Archive for August, 2005

Broadsword calling Danny Boy

I watched Where Eagles Dare last night. Interesting eh? I’d been playing with lots of PEAR stuff last night (notably the DB package), but the battery on my laptop finally died and I couldn’t be arsed to get off the sofa so thanks to the magic of sky plus I watched this film recorded from a few days ago.

On a different note, it seems the fantasy football stuff has taken off once again, so if you’re looking for the daily telegraph fantasy football password then you probably want to head over to my brother’s site. Don’t know why I’m getting loads of traffic for that stuff though - I don’t even like football!

Since being back from France I’ve been drinking rather a lot of Ricard (pastis) . It’s rather pleasant to have a nice cold glass when I get in from work, while I think about what exciting feast I’m going to rustle up for dinner. While over in France just about everyone I met said something along the lines of “Ah hello, you’re just in time for an aperitif! Would you like a Ricard?” With this level of consumption it was inevitable that I would get a taste for the drink…

The only downside to this is that it tends to make my evenings rather unproductive. Ah well, I’m getting more sleep these days :-)

I’m pleased to say that my local supermarket stocks it too, much to the surprise of a couple of French folk I know over here. They say they’ve looked for it before but could never find it. Not looking hard enough I say. These French just lack a real work ethic me thinks…

Canon EOS 5D

So they’ve finally done it: the Canon EOS 5D is announced! On paper this looks like a fantastic camera - the most important thing for me being it has a full frame sensor. This was the thing I was holding out for for ages, but I finally gave in to the urge for a digital camera when I got my EOS 20D. The 20D is also a great camera, but having a full frame DSLR has two advantages:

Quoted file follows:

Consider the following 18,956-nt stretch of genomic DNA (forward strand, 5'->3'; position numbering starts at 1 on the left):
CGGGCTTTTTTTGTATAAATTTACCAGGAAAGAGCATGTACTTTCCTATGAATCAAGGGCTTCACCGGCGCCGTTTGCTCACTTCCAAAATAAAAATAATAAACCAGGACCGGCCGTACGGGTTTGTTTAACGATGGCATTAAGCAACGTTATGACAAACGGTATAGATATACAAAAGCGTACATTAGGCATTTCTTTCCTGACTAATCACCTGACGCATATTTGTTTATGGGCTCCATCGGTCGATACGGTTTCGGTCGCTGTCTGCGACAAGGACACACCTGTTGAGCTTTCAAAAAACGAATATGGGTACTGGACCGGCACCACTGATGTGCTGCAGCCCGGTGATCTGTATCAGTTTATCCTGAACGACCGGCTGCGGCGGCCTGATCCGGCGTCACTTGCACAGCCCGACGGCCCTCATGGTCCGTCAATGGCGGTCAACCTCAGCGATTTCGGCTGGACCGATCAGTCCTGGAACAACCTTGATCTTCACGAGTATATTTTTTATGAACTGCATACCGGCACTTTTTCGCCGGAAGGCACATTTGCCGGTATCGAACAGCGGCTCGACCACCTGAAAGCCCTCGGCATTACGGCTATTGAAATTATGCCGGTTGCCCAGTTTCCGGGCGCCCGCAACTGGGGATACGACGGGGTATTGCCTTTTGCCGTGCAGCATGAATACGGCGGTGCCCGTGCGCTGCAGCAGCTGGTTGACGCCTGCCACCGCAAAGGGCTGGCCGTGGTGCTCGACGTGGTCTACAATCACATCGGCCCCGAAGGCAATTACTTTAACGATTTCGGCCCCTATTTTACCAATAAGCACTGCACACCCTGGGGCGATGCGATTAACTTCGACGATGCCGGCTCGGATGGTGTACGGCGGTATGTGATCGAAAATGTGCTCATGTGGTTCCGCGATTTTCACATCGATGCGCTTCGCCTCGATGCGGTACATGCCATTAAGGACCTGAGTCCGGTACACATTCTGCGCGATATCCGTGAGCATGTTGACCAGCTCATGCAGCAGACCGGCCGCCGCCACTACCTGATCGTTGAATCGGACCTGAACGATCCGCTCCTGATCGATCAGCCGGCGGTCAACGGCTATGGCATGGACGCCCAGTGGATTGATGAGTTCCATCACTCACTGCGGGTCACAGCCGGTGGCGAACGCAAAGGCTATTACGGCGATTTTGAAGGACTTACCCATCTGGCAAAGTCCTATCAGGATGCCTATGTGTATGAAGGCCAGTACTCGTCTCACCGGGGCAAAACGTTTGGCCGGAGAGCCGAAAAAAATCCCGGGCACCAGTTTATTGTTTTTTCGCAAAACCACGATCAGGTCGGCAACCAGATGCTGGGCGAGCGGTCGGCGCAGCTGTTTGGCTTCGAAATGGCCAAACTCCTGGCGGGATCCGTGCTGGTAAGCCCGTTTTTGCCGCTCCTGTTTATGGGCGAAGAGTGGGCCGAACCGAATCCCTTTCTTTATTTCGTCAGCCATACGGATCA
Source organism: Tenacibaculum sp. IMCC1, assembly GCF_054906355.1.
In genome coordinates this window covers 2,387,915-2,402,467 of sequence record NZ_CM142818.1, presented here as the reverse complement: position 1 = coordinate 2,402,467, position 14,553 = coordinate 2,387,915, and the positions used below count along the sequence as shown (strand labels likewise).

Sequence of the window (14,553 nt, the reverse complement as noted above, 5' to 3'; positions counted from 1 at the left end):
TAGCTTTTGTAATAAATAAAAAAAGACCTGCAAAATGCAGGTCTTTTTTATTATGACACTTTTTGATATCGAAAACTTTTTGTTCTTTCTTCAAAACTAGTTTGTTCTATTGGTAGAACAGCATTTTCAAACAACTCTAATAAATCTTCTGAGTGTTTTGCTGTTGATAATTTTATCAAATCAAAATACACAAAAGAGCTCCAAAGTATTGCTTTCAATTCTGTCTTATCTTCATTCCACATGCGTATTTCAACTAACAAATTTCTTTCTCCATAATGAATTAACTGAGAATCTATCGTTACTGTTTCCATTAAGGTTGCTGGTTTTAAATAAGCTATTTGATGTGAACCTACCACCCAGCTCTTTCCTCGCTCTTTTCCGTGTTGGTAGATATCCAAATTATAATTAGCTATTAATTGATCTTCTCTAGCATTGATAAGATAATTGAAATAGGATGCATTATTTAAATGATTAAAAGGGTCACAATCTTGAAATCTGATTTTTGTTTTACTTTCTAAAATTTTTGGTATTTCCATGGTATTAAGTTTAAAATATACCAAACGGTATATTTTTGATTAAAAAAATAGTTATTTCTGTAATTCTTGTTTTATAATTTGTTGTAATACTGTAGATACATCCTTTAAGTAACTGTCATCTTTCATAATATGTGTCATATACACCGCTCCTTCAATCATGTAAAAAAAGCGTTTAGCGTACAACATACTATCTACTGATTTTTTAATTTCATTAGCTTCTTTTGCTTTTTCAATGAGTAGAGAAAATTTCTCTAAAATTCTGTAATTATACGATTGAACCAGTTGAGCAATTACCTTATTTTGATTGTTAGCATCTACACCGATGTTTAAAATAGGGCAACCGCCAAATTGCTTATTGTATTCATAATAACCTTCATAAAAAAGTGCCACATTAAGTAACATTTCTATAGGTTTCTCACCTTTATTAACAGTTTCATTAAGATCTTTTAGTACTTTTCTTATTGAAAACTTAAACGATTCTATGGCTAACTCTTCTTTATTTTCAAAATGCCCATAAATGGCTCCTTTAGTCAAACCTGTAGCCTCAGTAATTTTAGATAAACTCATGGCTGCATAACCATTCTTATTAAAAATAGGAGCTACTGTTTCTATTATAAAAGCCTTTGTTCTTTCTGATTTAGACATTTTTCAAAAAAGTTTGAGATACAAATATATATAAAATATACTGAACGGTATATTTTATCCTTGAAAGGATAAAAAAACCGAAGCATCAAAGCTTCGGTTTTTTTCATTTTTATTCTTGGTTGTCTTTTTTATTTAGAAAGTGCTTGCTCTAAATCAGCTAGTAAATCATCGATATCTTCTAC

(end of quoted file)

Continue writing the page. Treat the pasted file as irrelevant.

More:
1. Your lenses behave as they should without the multiplier effect/crop effect of smaller APS-sized sensors - a real advantage if you like wide angle photography like me, and
  2. You have a larger sized view-finder. I really hate the fact that I can never tell if an image on my 20D is in focus, because the viewfinder image is so small!

Before I got my EOS 20D I used a film-based Canon EOS 5. This was (and still is) a lovely camera, and I was fairly reluctant to stop using it. However, the advantages of digital finally won me over, and I got my current camera.

So will I be getting an EOS 5D when it is out? Well, I’m very tempted, I have to say! However, I think that unless my photography improves a great deal, or unless I start making some money from the hoby, then I can’t really justify the expense just at the moment. Of course if I win the lottery then it will be a different story….

Word of the Day - MediaWiki Extension

I’ve written my first MediaWiki extension - it’s for displaying the Word of the Day on your Wiki.

I may have been a bit naughty because this extension prefers it if you use PEAR. You don’t have to though - you can just download the two pear packages (XML_RSS and Cache_Lite - two packages that are great!) and dump them somewhere on your include path.

I’ve written this as I’ve just started getting into this Wiki stuff. I’ve set one up at work, and so far I seem to be getting a lot of enthusiasm from my colleagues about it. Time will tell what happens!

Anyway, why not take a look at my WikiMedia Word of the Day extension! Any feedback will be appreciated :)

France 2005 - Part II - The Tourist Bit

I did a lot of driving over the last two weeks. For the interest of everyone, here is a rough break down of my route. Each full stop represents at least one night’s sleep:

Surrey to Bristol. Bristol to Launceston. Launceston to Plymouth. (Ferry from Plymouth to Roscoff.) Roscoff to La Chatre-sur-le-Loir (via Rennes and Le Mans). La Chatre-sur-le-Loir to Nogent-le-Rotrou. Nogent-le-Rotrou to La Chatre-sur-le-Loir.